6. ln a vehicle having dirigible wheels, control means for positioning said wheels, said means comprising a steering linkage mechanically connected to said dirigible wheels, a manually actuated steering wheel mechanically independent of said steering linkage, power means mechanically coupled to said steering linkage for positioning said dirigible wheels, means adapted to produce a first signal that is a direct function of the angular displacement of said steering wheel, means adapted to produce a second signal that is a direct function of the angular displacement of said dirigible Wheels, means for producing a third signal that is a direct function of the angular velocity of the steering wheel, means for producing a fourth signal that is a direct function of the torque applied to the steering wheel, first summing means adapted to be responsive to said first and second signals and to energize said power means, torque means coupled to said steering wheel and adapted to apply a reverse torque thereto, and second summing means `adapted to be responsive to said rst, third, and fourth signals and to energize said torque means.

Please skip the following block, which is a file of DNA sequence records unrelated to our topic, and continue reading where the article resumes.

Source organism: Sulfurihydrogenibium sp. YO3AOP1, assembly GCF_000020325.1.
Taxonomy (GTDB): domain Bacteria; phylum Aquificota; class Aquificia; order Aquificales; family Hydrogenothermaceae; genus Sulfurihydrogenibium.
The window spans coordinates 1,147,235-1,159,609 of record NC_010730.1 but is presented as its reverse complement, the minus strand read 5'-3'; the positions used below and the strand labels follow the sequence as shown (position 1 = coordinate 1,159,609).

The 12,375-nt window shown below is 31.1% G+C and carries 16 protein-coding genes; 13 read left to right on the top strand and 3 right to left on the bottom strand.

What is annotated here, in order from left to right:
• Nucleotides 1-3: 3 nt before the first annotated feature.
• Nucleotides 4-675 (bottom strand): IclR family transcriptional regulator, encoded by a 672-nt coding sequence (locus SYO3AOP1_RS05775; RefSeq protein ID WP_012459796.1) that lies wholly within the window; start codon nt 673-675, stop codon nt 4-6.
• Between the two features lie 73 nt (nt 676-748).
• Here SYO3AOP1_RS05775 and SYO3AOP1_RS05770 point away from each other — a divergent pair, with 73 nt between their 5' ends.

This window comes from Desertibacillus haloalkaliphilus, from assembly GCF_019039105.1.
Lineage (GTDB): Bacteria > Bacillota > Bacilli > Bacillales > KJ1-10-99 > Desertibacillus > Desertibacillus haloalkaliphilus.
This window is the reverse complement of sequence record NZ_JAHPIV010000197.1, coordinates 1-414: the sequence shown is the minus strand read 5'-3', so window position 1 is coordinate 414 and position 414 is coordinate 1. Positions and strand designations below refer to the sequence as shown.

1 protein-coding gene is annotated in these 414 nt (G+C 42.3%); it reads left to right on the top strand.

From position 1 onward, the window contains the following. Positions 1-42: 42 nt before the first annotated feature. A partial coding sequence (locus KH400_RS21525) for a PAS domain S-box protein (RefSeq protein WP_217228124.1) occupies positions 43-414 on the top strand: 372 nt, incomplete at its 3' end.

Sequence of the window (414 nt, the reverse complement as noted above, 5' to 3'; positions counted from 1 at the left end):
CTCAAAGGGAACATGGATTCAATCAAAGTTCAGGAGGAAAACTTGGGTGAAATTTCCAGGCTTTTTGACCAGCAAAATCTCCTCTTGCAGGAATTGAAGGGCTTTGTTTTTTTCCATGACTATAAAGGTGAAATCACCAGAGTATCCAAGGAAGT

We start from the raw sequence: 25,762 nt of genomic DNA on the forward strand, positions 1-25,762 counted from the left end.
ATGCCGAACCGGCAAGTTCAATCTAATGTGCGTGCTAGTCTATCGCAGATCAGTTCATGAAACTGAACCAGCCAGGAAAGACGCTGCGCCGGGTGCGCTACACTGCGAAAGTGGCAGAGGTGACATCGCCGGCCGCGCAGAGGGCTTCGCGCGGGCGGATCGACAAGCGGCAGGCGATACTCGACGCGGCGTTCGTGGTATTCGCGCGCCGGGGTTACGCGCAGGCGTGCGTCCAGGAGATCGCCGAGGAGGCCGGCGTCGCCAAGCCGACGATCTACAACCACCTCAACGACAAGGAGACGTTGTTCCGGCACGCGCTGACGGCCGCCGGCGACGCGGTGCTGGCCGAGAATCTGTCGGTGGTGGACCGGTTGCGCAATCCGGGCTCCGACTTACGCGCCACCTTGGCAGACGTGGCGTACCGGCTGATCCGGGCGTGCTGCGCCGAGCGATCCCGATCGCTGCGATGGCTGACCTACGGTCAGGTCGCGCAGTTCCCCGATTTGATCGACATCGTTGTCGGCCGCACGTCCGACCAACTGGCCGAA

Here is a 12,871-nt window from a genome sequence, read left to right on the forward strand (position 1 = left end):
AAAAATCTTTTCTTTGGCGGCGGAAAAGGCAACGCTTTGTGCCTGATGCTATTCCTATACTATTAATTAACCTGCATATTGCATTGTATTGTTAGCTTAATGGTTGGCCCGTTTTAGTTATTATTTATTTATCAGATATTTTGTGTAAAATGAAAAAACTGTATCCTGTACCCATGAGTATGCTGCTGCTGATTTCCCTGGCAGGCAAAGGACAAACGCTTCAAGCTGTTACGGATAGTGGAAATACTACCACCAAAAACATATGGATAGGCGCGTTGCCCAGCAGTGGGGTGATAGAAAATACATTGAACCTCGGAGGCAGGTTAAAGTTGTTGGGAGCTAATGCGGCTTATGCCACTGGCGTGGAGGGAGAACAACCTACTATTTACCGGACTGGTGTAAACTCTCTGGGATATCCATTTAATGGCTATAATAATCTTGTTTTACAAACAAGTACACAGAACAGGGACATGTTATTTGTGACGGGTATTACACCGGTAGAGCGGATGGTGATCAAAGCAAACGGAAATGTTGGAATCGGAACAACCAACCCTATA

7. In a vehicle having dirigible wheels, control means for positioning said wheels, said control means comprising a steering linkage mechanically connected to said wheels, a manually actuated steering member mechanically independent of said steering linkage, servo follow-up means lmechanically coupled to said steering linkage for positioning said dirigible wheels in response to an electrical signal, means adapted to produce a first signal that is a `direct function of the displacement of said steering member, said first signal being-applied to said servo follow-up means, means for producing a second signal that is a function'of the velocity of movement ofthe steering member, means for producing a third signal that is a function of the force applied to the steering member, power means coupled to said steering member and adapted to apply a force thereto in opposition to the manually applied force in response to an electrical signal, and translating means connected to lreceive said first, second, and third signals and adapted to energize said power means in response thereto.

References Cited in the file of this patent UNITED STATES PATENTS 2,512,979 t Strother June 27, 195() 2,754,465 Brier July 10, 1956 2,760,590 Stolte Aug. 28, 1956 2,796,945 Dye et al. lune 25, 1957 2,798,567 Stande July 9, 1957 2,808,659 Dehmel Oct. 8, 1957 2,865,462 Milliken Dec. 23, 1958 2,907,399 Spannhake Oct. 6, 1959

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Classifications
U.S. Classification180/422, 180/435, 180/428
International ClassificationB60G21/00, B62D6/00
Cooperative ClassificationB60G21/00, B62D6/00
European ClassificationB60G21/00, B62D6/00